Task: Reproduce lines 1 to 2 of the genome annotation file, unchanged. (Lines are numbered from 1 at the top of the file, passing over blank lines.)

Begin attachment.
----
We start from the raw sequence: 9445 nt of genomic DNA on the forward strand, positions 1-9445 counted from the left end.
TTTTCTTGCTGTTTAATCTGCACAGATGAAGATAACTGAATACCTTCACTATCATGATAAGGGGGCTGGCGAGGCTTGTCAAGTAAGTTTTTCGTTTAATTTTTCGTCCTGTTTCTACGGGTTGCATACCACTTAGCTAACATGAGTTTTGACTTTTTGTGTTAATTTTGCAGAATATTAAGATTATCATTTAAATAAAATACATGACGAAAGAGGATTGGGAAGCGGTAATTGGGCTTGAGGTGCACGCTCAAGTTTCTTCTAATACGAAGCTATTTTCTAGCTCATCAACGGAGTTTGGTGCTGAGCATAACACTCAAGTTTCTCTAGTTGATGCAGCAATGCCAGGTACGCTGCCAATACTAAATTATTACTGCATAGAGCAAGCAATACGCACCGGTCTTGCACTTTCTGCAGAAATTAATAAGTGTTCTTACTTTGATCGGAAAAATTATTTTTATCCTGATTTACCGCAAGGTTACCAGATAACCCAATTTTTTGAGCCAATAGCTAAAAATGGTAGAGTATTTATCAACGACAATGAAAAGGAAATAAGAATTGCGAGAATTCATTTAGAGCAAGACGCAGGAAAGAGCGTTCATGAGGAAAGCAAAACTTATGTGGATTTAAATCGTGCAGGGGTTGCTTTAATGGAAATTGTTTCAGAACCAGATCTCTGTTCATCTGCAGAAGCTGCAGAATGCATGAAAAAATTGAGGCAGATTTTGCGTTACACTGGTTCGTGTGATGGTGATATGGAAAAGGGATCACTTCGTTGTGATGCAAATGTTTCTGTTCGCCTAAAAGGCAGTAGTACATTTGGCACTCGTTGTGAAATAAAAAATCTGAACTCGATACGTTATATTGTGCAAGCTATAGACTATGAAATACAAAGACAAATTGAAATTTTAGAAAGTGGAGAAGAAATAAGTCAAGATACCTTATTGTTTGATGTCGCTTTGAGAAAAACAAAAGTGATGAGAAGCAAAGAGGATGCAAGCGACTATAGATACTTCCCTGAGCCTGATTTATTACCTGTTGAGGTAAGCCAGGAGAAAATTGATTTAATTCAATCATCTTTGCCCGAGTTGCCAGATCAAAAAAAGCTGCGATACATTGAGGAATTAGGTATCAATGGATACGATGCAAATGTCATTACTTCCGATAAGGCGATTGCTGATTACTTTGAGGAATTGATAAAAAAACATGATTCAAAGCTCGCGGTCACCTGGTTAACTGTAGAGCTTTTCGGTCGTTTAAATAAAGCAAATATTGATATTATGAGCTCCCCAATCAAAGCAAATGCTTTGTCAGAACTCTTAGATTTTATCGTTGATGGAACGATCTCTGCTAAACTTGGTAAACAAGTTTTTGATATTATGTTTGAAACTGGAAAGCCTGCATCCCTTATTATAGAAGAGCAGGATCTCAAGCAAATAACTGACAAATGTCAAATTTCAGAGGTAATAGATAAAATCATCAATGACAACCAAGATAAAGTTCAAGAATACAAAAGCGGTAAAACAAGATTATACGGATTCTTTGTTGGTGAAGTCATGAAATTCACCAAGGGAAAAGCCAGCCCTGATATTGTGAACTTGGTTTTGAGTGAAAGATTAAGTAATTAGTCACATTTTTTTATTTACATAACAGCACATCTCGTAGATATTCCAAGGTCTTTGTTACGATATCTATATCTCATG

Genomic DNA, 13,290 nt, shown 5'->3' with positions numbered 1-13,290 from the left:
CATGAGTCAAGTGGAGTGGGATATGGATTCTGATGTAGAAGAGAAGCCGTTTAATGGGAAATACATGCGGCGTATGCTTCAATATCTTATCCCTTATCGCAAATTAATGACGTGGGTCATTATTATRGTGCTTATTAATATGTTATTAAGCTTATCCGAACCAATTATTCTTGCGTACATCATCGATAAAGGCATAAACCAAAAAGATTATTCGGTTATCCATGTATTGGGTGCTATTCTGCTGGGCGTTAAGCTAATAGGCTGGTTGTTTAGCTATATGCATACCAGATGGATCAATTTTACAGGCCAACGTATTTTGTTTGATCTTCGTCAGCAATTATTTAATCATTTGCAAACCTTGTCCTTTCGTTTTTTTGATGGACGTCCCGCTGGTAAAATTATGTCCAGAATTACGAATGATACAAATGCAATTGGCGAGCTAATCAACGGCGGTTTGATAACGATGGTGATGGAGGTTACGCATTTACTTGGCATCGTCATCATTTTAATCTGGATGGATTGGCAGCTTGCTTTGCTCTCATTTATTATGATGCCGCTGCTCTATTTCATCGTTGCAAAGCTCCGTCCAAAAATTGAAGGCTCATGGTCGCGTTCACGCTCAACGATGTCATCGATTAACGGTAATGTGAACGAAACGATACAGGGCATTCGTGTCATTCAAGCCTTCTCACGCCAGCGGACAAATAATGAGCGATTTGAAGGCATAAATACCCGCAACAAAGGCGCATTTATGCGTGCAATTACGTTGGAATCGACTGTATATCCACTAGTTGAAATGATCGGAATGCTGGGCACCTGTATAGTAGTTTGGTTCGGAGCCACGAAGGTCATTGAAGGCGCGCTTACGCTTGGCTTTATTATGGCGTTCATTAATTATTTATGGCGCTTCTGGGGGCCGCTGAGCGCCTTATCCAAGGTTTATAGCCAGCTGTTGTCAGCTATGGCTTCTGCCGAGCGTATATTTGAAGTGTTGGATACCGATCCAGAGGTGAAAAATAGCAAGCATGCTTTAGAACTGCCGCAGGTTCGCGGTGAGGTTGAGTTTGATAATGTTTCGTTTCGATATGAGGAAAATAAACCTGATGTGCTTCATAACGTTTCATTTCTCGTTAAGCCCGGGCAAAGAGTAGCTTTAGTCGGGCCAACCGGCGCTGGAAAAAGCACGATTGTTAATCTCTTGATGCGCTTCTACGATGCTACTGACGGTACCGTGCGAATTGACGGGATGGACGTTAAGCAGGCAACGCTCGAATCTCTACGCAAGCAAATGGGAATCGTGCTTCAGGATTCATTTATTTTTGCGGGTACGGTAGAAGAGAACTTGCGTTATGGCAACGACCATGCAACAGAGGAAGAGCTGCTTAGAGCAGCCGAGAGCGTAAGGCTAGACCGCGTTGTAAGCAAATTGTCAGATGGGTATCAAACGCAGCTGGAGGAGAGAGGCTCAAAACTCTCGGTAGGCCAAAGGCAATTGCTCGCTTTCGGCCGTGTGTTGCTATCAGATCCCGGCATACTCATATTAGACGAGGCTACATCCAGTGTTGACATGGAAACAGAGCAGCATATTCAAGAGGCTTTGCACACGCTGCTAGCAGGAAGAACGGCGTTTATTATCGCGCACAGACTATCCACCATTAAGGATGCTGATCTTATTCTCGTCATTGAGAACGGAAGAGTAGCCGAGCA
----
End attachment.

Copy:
We start from the raw sequence: 9445 nt of genomic DNA on the forward strand, positions 1-9445 counted from the left end.
TTTTCTTGCTGTTTAATCTGCACAGATGAAGATAACTGAATACCTTCACTATCATGATAAGGGGGCTGGCGAGGCTTGTCAAGTAAGTTTTTCGTTTAATTTTTCGTCCTGTTTCTACGGGTTGCATACCACTTAGCTAACATGAGTTTTGACTTTTTGTGTTAATTTTGCAGAATATTAAGATTATCATTTAAATAAAATACATGACGAAAGAGGATTGGGAAGCGGTAATTGGGCTTGAGGTGCACGCTCAAGTTTCTTCTAATACGAAGCTATTTTCTAGCTCATCAACGGAGTTTGGTGCTGAGCATAACACTCAAGTTTCTCTAGTTGATGCAGCAATGCCAGGTACGCTGCCAATACTAAATTATTACTGCATAGAGCAAGCAATACGCACCGGTCTTGCACTTTCTGCAGAAATTAATAAGTGTTCTTACTTTGATCGGAAAAATTATTTTTATCCTGATTTACCGCAAGGTTACCAGATAACCCAATTTTTTGAGCCAATAGCTAAAAATGGTAGAGTATTTATCAACGACAATGAAAAGGAAATAAGAATTGCGAGAATTCATTTAGAGCAAGACGCAGGAAAGAGCGTTCATGAGGAAAGCAAAACTTATGTGGATTTAAATCGTGCAGGGGTTGCTTTAATGGAAATTGTTTCAGAACCAGATCTCTGTTCATCTGCAGAAGCTGCAGAATGCATGAAAAAATTGAGGCAGATTTTGCGTTACACTGGTTCGTGTGATGGTGATATGGAAAAGGGATCACTTCGTTGTGATGCAAATGTTTCTGTTCGCCTAAAAGGCAGTAGTACATTTGGCACTCGTTGTGAAATAAAAAATCTGAACTCGATACGTTATATTGTGCAAGCTATAGACTATGAAATACAAAGACAAATTGAAATTTTAGAAAGTGGAGAAGAAATAAGTCAAGATACCTTATTGTTTGATGTCGCTTTGAGAAAAACAAAAGTGATGAGAAGCAAAGAGGATGCAAGCGACTATAGATACTTCCCTGAGCCTGATTTATTACCTGTTGAGGTAAGCCAGGAGAAAATTGATTTAATTCAATCATCTTTGCCCGAGTTGCCAGATCAAAAAAAGCTGCGATACATTGAGGAATTAGGTATCAATGGATACGATGCAAATGTCATTACTTCCGATAAGGCGATTGCTGATTACTTTGAGGAATTGATAAAAAAACATGATTCAAAGCTCGCGGTCACCTGGTTAACTGTAGAGCTTTTCGGTCGTTTAAATAAAGCAAATATTGATATTATGAGCTCCCCAATCAAAGCAAATGCTTTGTCAGAACTCTTAGATTTTATCGTTGATGGAACGATCTCTGCTAAACTTGGTAAACAAGTTTTTGATATTATGTTTGAAACTGGAAAGCCTGCATCCCTTATTATAGAAGAGCAGGATCTCAAGCAAATAACTGACAAATGTCAAATTTCAGAGGTAATAGATAAAATCATCAATGACAACCAAGATAAAGTTCAAGAATACAAAAGCGGTAAAACAAGATTATACGGATTCTTTGTTGGTGAAGTCATGAAATTCACCAAGGGAAAAGCCAGCCCTGATATTGTGAACTTGGTTTTGAGTGAAAGATTAAGTAATTAGTCACATTTTTTTATTTACATAACAGCACATCTCGTAGATATTCCAAGGTCTTTGTTACGATATCTATATCTCATG